A solid step has been taken toward the decommissioning of the reactors at Tokyo Electric Power Co.’s Fukushima No. 1 nuclear power plant.
The Fukushima Prefectural Federation of Fisheries Cooperative Associations has approved TEPCO’s plan to release water into the ocean after it has been decontaminated.
Under the plan, TEPCO will pump up water from wells, called subdrains, around reactor buildings at the plant. This water will then be treated and discharged into the sea. There are expectations that this will reduce the volume of contaminated water generated when groundwater accumulates inside buildings wrecked by the March 11, 2011, earthquake and tsunami.
Regarding water quality management, TEPCO plans to set a stringent goal of cleaning the water to a level that exceeds international standards for drinking water. It is conducting water purification tests using a special-purpose treatment system. We hope the utility will carefully explain the system to clear up any anxiety felt by the public.
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Initially, the volume of groundwater seeping into the buildings at the nuclear plant reached about 400 tons a day.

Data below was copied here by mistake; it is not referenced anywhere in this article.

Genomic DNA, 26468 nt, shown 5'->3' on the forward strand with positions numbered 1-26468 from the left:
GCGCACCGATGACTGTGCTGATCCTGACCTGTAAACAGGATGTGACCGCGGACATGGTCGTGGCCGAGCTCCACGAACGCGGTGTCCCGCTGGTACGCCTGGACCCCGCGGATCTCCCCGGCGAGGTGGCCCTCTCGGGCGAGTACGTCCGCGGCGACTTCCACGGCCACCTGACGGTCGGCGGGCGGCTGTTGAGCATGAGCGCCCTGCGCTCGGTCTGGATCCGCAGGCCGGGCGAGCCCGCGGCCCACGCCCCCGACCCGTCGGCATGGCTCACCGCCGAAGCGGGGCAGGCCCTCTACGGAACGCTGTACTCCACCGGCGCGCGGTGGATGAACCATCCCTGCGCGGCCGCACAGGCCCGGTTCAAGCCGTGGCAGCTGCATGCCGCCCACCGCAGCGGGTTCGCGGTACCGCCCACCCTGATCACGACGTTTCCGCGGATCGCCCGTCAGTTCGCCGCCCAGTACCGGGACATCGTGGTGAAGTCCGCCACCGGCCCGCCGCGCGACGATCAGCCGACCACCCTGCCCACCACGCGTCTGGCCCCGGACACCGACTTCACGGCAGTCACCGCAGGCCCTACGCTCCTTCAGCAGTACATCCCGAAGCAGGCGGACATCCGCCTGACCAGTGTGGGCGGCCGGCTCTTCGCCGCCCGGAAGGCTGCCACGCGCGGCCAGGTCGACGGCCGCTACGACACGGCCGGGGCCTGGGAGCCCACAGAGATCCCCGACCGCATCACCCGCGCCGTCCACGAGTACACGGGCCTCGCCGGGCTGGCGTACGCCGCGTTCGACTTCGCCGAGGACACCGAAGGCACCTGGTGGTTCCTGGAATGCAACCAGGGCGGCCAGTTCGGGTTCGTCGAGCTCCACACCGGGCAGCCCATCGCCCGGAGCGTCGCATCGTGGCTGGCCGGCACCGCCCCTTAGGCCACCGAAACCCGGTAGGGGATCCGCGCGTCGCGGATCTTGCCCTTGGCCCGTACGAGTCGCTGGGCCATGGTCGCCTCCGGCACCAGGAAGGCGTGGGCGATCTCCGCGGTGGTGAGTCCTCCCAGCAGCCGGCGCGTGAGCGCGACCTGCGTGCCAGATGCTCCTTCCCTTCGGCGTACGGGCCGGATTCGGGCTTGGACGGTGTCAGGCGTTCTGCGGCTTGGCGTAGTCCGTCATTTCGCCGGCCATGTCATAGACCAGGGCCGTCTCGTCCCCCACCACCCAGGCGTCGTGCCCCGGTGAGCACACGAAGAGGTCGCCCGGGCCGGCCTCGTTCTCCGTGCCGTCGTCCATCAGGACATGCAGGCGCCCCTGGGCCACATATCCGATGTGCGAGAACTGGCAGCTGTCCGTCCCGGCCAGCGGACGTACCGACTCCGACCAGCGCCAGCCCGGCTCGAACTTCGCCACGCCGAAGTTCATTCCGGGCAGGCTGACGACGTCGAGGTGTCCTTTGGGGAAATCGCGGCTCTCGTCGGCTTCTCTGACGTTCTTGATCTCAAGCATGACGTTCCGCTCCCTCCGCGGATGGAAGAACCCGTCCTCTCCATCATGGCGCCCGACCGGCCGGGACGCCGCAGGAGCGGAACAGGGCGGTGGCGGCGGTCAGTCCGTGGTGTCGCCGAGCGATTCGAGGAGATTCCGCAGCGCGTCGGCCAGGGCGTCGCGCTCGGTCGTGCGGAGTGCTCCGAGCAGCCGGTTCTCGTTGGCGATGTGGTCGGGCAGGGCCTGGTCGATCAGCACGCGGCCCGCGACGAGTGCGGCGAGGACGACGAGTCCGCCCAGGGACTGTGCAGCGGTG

Since May 2014, TEPCO has been pumping up groundwater from other wells on the hill near the plant and releasing it into the sea before it flows into the buildings and becomes contaminated. This process has reduced the daily volume of water entering the buildings to about 300 tons a day.
TEPCO believes realization of the plan to pump water from the subdrains and discharging it into the sea after treatment could halve the volume of water entering the wrecked buildings.
However, even after treated water is discharged into the sea, contaminated water will continue to accumulate. A veritable forest of about 950 large tanks, which combined hold about 690,000 tons of water, already stands within the plant’s premises.
At some point, discharging this water into the sea also will need to be considered.
This editorial appeared in The Japan News/Yomiuri Shimbun.